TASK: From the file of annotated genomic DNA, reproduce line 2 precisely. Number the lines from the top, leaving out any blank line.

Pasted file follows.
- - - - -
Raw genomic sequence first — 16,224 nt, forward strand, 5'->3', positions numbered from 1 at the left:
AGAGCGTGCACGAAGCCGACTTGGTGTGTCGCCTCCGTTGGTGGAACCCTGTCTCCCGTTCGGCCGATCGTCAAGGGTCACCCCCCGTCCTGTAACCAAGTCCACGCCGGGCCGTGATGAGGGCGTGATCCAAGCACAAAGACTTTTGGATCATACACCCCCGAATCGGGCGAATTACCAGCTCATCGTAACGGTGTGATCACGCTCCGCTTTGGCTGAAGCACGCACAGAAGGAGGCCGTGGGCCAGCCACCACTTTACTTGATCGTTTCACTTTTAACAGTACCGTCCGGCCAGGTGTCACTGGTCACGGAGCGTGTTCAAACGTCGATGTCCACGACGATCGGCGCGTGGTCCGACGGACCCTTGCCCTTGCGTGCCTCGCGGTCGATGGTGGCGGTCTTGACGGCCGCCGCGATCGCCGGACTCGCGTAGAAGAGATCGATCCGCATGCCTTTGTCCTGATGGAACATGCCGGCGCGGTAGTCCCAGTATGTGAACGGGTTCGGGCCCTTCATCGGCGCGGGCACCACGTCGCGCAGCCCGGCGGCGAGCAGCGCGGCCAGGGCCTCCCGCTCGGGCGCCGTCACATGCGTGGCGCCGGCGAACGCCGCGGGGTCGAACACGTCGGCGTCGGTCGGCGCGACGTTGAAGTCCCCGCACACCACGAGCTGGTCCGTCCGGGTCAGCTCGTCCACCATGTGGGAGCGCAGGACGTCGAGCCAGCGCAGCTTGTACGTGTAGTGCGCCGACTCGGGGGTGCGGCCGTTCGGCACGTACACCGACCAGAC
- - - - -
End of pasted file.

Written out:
AGAGCGTGCACGAAGCCGACTTGGTGTGTCGCCTCCGTTGGTGGAACCCTGTCTCCCGTTCGGCCGATCGTCAAGGGTCACCCCCCGTCCTGTAACCAAGTCCACGCCGGGCCGTGATGAGGGCGTGATCCAAGCACAAAGACTTTTGGATCATACACCCCCGAATCGGGCGAATTACCAGCTCATCGTAACGGTGTGATCACGCTCCGCTTTGGCTGAAGCACGCACAGAAGGAGGCCGTGGGCCAGCCACCACTTTACTTGATCGTTTCACTTTTAACAGTACCGTCCGGCCAGGTGTCACTGGTCACGGAGCGTGTTCAAACGTCGATGTCCACGACGATCGGCGCGTGGTCCGACGGACCCTTGCCCTTGCGTGCCTCGCGGTCGATGGTGGCGGTCTTGACGGCCGCCGCGATCGCCGGACTCGCGTAGAAGAGATCGATCCGCATGCCTTTGTCCTGATGGAACATGCCGGCGCGGTAGTCCCAGTATGTGAACGGGTTCGGGCCCTTCATCGGCGCGGGCACCACGTCGCGCAGCCCGGCGGCGAGCAGCGCGGCCAGGGCCTCCCGCTCGGGCGCCGTCACATGCGTGGCGCCGGCGAACGCCGCGGGGTCGAACACGTCGGCGTCGGTCGGCGCGACGTTGAAGTCCCCGCACACCACGAGCTGGTCCGTCCGGGTCAGCTCGTCCACCATGTGGGAGCGCAGGACGTCGAGCCAGCGCAGCTTGTACGTGTAGTGCGCCGACTCGGGGGTGCGGCCGTTCGGCACGTACACCGACCAGAC